# Losses of DC Motor and Efficiency of DC Motor

Since DC motor is a machine it must have some losses during its operation. As the current flows through armature windings and field windings, there are certain copper losses. Since the current alters its direction continuously in the armature winding, there are hysteresis and eddy current losses in the armature core. We call the hysteresis and eddy current loss collectively as core loss or magnetic loss. A dc motor is a dynamic machine, hence there is a frictional loss in the bearings. For the same reason, there is a windage loss in the air gap between rotor and stator. Both frictional and windage loss are mechanical losses.

## Losses of DC Motor

Hence a dc motor has three kinds of loss and they are,

1. Copper Losses
• Armature Copper Loss
• Field Copper Loss
2. Iron Losses
• Hysteresis Loss
• Eddy Current Loss
3. Mechanical Losses
• Friction Loss
• Windage Loss

### Power of DC Motor

In a dc motor, the armature develops the mechanical power and the mathematical expression of the approximate mechanical power is Where V is the supply voltage, Ia and Ra are armature current and armature resistance respectively. We refer to this expression as approximate mechanical power since we have neglected here the shunt field current and series field resistance of the motor because both of them are quite small.

Differentiating both sides of the expression  with respect to the armature current (Ia), we get, This is the condition of maximum power in the motor. Again, the voltage equation of the dc motor is, Therefore, at the maximum power condition, So, when the back emf of the motor becomes half of the supply voltage, the motor delivers maximum mechanical power.

## Efficiency of DC Motor

Let us consider V is the supply voltage to the dc motor. The motor draws current I from its supply mains during its operation. So the input power to the motor is After copper losses, the armature develops mechanical power, After friction and windage loss the mechanical power appearing at the shaft of the motor for doing the work is Where Wc is the constant iron loss in the machine. So, the approximate power equation of the motor is But there are other two losses what we have not considered for simplicity of power equation. These are the copper losses is shunt and series field.

#### Power Equation for Shunt Field DC Motor

Here in shunt dc motor, the supply current (I) has two components. One is armature current (Ia) and another is shunt field current (If). Now, considering the shunt filed copper loss, we can write the power equation as Where Rsh is the shunt field resistance.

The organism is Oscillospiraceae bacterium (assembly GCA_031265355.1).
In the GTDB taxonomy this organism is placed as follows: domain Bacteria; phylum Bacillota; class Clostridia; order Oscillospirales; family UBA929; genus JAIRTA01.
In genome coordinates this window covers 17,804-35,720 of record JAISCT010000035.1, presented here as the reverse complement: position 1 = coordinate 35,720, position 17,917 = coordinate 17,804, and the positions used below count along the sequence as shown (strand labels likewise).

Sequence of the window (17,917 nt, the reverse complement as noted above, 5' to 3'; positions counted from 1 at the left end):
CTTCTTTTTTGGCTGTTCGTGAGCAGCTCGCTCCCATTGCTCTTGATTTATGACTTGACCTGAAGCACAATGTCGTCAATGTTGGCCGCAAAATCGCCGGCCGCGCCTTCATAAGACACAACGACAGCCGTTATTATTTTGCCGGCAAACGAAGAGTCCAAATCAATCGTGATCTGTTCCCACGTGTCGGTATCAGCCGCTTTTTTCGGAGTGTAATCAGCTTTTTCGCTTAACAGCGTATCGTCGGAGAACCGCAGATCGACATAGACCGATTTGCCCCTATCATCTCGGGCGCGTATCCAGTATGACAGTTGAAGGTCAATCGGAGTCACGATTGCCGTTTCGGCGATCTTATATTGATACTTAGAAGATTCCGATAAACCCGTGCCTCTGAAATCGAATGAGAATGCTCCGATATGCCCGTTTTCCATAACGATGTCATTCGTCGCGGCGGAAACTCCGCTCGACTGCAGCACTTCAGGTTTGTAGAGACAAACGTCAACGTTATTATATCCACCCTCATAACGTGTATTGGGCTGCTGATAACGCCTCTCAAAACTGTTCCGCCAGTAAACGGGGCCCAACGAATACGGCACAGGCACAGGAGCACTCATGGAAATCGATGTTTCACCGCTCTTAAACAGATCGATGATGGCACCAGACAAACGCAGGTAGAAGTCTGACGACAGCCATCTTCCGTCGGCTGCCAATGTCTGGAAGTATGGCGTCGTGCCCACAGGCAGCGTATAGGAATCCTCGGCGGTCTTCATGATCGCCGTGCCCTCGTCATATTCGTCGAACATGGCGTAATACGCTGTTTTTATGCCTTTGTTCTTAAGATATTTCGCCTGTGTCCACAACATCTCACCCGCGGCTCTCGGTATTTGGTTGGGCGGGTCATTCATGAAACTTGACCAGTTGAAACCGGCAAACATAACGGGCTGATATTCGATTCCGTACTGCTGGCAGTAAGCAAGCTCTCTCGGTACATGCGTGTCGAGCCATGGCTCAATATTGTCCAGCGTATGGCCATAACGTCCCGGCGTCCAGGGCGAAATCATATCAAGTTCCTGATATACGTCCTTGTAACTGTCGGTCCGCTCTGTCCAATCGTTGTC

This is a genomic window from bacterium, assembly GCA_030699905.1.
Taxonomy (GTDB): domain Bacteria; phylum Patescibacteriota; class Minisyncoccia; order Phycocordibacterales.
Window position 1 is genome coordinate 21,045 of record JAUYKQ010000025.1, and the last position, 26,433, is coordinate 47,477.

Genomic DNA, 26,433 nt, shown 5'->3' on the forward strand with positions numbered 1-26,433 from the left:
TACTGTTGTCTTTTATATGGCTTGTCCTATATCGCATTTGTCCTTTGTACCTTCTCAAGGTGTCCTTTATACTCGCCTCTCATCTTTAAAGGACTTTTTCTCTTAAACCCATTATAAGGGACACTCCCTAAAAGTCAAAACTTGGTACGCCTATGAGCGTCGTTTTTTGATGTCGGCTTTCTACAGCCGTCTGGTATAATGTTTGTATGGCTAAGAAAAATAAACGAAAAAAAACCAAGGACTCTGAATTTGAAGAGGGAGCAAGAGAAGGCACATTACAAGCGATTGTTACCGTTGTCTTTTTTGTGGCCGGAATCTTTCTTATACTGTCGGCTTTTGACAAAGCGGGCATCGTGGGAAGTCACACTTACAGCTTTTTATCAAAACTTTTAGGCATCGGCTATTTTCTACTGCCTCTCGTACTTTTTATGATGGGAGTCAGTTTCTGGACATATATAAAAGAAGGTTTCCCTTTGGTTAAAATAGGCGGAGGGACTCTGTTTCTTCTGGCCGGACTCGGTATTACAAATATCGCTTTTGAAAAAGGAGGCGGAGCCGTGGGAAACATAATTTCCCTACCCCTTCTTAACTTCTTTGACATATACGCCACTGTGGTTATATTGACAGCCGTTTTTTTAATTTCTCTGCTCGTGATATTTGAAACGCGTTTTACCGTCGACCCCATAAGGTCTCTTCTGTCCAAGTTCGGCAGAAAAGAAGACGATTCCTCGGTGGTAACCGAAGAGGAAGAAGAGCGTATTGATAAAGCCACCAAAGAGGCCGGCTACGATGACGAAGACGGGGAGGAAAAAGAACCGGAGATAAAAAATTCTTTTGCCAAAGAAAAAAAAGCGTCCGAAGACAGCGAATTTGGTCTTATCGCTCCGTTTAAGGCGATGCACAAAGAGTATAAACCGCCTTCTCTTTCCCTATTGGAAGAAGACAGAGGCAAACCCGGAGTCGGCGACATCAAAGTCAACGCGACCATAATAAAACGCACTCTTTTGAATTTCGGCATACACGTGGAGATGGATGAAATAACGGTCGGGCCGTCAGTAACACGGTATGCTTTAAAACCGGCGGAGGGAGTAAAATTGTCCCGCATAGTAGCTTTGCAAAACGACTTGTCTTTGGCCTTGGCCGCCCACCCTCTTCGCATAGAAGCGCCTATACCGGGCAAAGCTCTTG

#### Power Equation for Series Field DC Motor

In series field motor, the same supply current flows through armature and series field. So, by considering the copper loss of the series filed, we can write Where Rse is the shunt field resistance.

Now, in shunt motor, the shunt field current is very tiny with respect to the armature current. Hence we can neglect the copper loss in the shunt field.

Again, in a series motor, the series field resistance is quite low with respect to the armature resistance. Hence, here also we can neglect the copper loss of the series field.

#### Approximate Power Equation for Compounded Field DC Motor

A compounded wound dc motor there are both shunt and series field. Although we can neglect both series and shunt field copper loss in the machine. Hence, we can write the approximate power equation in this case as ## Efficiency of DC Motor

### Overall Efficiency of DC Motor

The overall efficiency of the dc motor is the ratio of output power to the input power. We also call it as commercial efficiency. ### Electrical Efficiency of DC Motor

This is the ratio of armature power to the input electrical power. ### Mechanical Efficiency of DC Motor

This efficiency determines, how efficiently a motor delivers the armature power to the shaft for doing desired mechanical work by the machine. This is the ratio of output mechanical power to armature power. ### Condition of Maximum Efficiency of DC Motor

If we neglect the shunt field current, we can say supply current is the same as armature current in a dc motor. Hence now we can simplify the expression of overall efficiency of dc motor as Now the efficiency is maximum when the term under brackets in the above expression is minimum. Again, this condition is satisfied when The just above expression shows that the efficiency of a dc motor is maximum when

Copper Loss = Core Loss